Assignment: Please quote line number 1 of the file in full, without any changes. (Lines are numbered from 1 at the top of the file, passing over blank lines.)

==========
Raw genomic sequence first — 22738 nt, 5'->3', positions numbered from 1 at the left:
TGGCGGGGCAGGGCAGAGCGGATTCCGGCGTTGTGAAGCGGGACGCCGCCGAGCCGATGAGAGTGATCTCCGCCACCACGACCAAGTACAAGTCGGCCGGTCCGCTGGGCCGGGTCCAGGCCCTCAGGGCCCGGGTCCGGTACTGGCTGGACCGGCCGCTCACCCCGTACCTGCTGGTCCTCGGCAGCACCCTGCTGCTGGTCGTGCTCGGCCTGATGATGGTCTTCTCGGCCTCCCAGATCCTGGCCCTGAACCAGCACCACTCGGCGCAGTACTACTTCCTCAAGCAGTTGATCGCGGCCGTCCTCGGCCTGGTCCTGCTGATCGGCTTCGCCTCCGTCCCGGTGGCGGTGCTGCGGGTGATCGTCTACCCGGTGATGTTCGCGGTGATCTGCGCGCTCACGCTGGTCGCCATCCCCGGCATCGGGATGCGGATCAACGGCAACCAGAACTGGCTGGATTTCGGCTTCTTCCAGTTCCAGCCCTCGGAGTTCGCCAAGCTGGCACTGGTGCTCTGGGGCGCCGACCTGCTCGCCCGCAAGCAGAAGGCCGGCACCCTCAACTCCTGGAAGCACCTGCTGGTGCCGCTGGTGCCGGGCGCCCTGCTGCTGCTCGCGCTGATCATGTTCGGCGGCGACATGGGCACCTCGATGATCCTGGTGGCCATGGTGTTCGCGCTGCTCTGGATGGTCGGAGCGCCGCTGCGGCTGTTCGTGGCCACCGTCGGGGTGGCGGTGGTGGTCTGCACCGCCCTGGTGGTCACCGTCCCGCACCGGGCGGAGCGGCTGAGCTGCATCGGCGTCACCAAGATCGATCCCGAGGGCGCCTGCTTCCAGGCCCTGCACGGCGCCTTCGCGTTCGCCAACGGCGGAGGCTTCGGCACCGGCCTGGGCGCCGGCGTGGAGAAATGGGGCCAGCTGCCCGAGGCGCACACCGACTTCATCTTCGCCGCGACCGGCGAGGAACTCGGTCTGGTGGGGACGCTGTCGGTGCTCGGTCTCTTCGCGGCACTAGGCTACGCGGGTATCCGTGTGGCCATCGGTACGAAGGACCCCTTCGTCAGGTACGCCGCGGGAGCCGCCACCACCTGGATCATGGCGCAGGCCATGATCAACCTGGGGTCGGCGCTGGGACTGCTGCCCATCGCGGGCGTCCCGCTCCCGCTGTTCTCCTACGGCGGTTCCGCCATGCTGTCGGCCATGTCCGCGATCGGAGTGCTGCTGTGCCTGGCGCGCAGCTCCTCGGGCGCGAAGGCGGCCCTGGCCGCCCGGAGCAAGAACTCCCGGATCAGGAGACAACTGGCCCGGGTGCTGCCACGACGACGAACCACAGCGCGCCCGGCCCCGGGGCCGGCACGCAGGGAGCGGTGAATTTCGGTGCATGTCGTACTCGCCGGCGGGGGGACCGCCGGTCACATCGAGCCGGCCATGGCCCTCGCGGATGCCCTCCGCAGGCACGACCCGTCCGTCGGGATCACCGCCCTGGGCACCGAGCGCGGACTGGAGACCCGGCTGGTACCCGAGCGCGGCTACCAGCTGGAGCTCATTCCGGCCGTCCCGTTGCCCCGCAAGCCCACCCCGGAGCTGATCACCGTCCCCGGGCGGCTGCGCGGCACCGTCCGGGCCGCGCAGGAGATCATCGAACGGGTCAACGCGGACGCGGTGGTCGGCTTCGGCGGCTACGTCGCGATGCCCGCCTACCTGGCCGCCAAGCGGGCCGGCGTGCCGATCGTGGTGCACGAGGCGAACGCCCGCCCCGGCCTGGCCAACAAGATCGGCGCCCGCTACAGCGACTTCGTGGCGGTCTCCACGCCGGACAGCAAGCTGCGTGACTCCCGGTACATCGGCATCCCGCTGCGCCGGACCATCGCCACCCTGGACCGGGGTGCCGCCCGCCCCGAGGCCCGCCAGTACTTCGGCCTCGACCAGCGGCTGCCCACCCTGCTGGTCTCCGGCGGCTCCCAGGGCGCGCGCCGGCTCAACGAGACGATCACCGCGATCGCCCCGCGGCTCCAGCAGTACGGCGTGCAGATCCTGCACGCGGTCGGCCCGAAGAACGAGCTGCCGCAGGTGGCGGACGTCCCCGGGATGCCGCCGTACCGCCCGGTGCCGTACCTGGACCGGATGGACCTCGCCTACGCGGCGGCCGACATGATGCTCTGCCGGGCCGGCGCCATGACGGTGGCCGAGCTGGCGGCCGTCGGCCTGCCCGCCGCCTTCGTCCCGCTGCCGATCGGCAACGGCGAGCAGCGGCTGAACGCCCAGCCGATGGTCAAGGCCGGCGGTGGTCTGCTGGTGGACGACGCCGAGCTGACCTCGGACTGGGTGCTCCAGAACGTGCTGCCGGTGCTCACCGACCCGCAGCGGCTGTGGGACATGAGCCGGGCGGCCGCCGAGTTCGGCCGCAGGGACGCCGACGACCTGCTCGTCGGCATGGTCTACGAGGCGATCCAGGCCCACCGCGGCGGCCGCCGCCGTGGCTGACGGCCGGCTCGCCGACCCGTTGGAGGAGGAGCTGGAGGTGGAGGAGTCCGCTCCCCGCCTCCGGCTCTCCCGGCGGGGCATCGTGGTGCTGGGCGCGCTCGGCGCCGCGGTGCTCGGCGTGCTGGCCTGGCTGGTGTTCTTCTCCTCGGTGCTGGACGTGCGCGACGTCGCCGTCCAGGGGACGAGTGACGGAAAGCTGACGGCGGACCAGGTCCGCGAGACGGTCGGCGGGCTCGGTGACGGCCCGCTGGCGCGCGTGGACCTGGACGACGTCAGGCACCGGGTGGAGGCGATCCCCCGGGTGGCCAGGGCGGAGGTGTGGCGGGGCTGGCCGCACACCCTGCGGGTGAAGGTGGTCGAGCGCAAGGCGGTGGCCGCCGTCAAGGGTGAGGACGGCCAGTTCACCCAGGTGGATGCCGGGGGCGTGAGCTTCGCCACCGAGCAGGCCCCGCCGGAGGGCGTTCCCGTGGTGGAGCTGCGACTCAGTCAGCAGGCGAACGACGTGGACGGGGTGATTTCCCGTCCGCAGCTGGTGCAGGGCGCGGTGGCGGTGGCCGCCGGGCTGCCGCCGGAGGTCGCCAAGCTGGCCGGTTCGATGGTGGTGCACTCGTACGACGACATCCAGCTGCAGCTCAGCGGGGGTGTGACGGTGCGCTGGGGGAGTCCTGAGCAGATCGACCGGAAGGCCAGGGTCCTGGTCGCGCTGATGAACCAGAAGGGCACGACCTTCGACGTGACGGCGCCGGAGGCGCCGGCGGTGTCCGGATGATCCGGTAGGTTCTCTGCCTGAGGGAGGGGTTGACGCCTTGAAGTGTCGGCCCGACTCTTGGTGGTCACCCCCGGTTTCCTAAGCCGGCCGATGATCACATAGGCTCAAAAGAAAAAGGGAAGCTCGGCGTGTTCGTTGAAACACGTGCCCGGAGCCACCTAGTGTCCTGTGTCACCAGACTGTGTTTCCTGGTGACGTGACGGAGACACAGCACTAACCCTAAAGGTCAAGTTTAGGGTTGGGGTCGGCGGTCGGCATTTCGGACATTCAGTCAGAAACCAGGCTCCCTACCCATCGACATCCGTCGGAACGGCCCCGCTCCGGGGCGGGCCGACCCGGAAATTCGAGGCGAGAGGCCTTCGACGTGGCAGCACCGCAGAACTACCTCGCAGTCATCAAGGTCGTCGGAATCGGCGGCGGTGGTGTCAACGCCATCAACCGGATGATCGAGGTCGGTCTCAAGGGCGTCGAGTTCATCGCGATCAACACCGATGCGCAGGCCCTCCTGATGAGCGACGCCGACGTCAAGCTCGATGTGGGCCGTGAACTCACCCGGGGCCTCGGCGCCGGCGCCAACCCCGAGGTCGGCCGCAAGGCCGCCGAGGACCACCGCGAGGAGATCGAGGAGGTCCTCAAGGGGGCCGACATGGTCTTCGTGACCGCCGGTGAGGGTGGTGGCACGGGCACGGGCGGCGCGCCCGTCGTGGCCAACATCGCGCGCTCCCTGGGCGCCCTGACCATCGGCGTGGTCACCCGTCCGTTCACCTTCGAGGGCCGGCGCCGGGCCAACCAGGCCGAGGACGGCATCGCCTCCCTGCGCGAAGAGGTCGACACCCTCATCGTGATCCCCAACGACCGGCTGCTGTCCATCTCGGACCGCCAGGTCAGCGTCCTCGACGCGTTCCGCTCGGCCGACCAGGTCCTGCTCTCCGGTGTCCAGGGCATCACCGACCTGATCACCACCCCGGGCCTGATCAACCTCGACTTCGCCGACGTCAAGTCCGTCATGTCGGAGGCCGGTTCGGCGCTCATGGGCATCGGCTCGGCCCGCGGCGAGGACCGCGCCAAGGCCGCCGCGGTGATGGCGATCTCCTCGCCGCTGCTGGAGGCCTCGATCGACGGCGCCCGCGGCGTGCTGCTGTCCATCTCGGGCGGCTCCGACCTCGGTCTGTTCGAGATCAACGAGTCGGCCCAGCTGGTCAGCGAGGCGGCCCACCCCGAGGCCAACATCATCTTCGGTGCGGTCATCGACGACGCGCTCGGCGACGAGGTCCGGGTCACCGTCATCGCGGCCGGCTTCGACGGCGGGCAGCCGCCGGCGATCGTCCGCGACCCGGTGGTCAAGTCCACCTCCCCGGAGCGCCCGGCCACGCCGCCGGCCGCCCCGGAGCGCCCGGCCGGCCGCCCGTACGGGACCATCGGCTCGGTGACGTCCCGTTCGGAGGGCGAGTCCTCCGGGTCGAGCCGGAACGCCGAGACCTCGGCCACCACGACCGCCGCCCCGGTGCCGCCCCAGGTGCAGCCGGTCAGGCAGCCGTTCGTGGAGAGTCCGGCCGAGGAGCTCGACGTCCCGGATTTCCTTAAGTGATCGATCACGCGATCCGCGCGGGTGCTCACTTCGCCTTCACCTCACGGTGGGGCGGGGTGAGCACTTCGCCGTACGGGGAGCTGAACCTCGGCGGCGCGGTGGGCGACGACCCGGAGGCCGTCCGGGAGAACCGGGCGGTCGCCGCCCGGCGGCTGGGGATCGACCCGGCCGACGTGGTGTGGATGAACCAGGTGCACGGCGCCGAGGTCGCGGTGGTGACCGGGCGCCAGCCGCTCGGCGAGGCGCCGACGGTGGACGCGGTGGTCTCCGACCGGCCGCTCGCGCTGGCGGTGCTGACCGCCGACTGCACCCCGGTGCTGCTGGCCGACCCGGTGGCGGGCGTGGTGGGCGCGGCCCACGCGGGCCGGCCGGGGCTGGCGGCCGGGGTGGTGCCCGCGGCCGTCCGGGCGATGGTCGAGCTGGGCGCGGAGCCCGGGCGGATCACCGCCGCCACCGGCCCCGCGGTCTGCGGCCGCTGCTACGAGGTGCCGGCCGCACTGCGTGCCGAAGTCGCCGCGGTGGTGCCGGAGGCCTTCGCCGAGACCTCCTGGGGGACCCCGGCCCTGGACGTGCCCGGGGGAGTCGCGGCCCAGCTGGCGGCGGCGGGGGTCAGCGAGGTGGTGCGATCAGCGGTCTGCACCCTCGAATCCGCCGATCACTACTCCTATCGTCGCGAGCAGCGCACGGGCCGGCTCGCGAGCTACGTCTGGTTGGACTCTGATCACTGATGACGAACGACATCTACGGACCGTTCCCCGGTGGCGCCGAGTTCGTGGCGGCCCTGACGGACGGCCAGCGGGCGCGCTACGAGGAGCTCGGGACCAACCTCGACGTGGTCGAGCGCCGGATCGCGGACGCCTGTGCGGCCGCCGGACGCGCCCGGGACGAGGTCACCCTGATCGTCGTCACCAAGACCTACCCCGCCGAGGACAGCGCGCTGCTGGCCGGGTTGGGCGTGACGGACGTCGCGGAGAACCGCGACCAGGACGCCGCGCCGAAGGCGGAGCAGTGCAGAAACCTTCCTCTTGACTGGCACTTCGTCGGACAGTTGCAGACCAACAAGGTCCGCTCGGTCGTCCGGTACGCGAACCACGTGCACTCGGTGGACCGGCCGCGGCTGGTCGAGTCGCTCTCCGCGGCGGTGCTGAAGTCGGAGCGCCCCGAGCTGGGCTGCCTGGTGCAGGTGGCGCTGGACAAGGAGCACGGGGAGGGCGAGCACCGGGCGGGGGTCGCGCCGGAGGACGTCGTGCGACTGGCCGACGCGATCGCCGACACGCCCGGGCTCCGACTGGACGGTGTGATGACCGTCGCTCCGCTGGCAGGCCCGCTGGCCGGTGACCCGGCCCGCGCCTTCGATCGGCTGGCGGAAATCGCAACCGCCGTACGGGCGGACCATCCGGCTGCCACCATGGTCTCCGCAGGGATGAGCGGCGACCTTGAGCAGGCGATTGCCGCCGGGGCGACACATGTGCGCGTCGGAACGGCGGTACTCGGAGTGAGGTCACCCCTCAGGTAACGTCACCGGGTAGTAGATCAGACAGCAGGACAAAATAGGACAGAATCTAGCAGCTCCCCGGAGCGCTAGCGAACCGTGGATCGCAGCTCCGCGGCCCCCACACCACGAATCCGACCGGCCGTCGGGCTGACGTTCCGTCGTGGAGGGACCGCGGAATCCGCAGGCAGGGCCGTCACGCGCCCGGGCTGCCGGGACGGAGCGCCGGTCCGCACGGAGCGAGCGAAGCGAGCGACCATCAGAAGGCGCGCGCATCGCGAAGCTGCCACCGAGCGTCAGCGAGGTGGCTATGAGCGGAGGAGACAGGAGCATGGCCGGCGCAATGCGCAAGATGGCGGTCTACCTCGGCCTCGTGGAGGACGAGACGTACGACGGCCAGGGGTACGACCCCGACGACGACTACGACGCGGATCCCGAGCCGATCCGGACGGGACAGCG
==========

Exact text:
Raw genomic sequence first — 22738 nt, 5'->3', positions numbered from 1 at the left: